© Stephen Wentzell
Lillian Caldwell was scheduled to leave for Toronto January 27 for assessment for a lung transplant. She suffers for COPD.
Inglisville resident off to Toronto for transplant assessment
By Stephen Wentzell
For The Spectator
A woman fighting for each and every breath has finally found a chance to restore her life. Lillian Caldwell was to leave her Inglisville home on January 27 to travel to Toronto for tests to determine whether or not she qualifies for a lung transplant.
Caldwell was diagnosed in 2010 with stage three COPD (chronic obstructive pulmonary disease). The Lung Association says that COPD slowly damages your airways, making them swollen and partly blocking them by mucus. Because of this, it becomes difficult to move air in and out of your lungs.
Caldwell said in an April 2013 interview that she felt like getting her transplant was impossible. Her spirits were down, understandably, as her quality of life has been very limited. She feels breathless just walking from room to room. Making a cup of tea and getting dressed have become difficult and daunting. Constantly on an oxygen tank, Caldwell is too afraid to leave her home in fear of catching viruses.
Already this year, she has developed a stomach infection that has taken her one step forward into two steps back. VONs' have been helping her with her everyday routine in order to keep her life as comfortable as possible.
Now Caldwell is packing her bags because the miracle she thought would never come has arrived after all. With help from donations made to the Valley Credit Union and the funding from the Lawrencetown Lion's Club, Caldwell will be taking off to Toronto to see if she can get the transplant she needs to renew her life again.
She has already defied the odds by surviving this long. When she was originally diagnosed, her life expectancy was only until December 2012. She went to Toronto once before to have assessments for her transplant. The five days of tests were difficult. Caldwell faced walking and breathing tests, but also tests where blood oxygen was taken from the main artery in her wrist, dye was placed in her lungs, and her heart was sped up. However, because she could never raise the money (approximately $40,000) to move out to Toronto and be put on a waiting list for a transplant, she needs to have these assessments again.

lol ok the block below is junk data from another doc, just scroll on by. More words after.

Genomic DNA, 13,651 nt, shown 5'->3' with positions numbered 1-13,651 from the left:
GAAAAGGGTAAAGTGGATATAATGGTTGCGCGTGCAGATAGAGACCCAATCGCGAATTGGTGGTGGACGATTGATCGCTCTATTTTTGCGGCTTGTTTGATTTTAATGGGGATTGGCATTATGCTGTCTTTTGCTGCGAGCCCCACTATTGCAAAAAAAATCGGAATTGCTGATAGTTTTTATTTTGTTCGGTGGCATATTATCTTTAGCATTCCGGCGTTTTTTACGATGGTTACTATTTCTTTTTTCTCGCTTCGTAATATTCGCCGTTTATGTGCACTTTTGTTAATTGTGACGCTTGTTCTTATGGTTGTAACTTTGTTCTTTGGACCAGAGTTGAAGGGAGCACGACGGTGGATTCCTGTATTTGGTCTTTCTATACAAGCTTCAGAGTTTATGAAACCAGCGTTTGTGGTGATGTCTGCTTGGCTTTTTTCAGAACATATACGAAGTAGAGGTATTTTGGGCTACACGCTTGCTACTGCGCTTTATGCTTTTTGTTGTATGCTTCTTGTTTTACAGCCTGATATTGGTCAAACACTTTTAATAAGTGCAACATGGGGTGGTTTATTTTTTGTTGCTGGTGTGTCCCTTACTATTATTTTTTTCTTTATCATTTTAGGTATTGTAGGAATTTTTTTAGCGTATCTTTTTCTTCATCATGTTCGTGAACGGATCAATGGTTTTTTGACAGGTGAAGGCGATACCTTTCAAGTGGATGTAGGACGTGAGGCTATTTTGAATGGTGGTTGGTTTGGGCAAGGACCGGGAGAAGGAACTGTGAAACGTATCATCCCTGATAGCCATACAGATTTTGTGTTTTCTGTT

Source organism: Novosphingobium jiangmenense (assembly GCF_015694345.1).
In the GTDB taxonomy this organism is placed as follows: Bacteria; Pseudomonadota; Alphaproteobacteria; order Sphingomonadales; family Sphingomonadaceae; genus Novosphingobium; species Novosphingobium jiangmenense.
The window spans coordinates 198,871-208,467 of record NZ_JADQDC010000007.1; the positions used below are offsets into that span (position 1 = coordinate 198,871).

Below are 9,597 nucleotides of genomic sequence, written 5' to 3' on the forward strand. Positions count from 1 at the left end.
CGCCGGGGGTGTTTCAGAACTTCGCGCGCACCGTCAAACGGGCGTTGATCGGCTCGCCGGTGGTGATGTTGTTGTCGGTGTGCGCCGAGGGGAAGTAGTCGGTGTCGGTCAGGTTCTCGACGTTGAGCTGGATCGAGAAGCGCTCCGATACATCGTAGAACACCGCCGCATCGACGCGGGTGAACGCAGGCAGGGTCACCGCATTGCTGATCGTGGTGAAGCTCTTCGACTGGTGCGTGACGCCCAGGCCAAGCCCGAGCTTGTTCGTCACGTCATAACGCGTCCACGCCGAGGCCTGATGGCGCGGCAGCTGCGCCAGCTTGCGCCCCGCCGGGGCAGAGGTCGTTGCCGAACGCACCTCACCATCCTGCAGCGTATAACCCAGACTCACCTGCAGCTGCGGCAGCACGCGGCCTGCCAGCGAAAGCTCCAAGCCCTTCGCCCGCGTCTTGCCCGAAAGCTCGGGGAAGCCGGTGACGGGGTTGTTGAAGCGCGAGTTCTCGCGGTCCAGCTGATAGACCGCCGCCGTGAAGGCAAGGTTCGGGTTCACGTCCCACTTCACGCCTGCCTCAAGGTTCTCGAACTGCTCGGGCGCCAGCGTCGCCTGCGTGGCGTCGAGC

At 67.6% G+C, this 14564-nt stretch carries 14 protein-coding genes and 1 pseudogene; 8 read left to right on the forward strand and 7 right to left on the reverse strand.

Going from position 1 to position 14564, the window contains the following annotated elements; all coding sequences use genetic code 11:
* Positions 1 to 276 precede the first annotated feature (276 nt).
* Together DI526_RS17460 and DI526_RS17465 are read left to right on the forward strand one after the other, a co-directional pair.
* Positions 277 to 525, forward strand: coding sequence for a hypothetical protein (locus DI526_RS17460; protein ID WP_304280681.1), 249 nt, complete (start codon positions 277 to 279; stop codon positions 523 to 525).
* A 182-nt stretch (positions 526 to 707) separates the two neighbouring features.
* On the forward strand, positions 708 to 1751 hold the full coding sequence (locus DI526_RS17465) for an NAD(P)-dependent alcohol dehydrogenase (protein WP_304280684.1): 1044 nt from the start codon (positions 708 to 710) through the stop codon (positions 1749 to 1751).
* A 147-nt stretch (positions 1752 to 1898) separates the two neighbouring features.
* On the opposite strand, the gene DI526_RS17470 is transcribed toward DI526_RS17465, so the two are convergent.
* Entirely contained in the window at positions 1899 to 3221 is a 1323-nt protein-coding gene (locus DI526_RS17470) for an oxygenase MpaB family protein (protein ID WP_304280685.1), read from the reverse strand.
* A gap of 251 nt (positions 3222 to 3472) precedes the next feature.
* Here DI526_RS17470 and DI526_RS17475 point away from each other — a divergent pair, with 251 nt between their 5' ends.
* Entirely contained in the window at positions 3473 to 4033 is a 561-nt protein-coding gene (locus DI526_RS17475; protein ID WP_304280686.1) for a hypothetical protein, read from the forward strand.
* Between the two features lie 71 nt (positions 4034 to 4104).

Could Take A Year
She has already been warned by her doctor that a lung transplant could take upwards of one year. She hopes that she will qualify for her transplant and she's more than willing to wait it out if it means it can restore her life.
Caldwell worked at the Bridgetown police department for years cleaning the station. Being active was a huge part of her life. Even at 4 ft 8", she still walked faster than everyone, often doing things in a hurry.
RCMP Constable Lisa Miner spoke of Caldwell last spring, saying “She’s a hard worker. She always has a positive spirit and attitude. Despite her illness, she continued to work circles around everyone.”
January 27 couldn't come faster for Lillian. She's more than ready to get healthy again, and experience all the things she's had to miss out on due to her COPD.
Caldwell wants people to sign their donor card. “One donor card can help up to 50 people,” she says.
The message she wanted to send out before her trip was simply a thank you. "I want to thank everyone," she said. "To anyone who has helped in any way, great and small, it all adds up and it can really help a person. And to those who have really helped me a lot, thank you with all my heart, you know who you are.”
Stephen Wentzell is a student at Bridgetown Regional High School and writes for The Spectator periodically. He lives in Lawrencetown.